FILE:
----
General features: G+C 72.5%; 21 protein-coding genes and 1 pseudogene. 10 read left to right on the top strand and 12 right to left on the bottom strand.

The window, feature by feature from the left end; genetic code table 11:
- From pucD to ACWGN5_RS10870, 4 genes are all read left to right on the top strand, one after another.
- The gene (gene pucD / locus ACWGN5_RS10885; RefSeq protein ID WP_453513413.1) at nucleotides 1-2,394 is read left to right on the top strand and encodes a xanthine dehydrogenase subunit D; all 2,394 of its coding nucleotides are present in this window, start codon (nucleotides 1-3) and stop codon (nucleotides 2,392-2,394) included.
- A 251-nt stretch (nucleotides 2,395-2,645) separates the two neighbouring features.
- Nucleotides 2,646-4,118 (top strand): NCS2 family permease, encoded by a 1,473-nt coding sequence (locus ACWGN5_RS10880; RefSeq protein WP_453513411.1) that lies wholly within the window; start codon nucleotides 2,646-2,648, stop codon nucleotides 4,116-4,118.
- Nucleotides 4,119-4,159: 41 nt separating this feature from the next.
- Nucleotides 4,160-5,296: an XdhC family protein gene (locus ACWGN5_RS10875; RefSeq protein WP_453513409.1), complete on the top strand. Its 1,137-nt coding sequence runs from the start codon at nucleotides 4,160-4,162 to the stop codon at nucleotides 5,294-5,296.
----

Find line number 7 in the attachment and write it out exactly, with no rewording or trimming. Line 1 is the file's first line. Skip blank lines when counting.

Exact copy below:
- Nucleotides 4,119-4,159: 41 nt separating this feature from the next.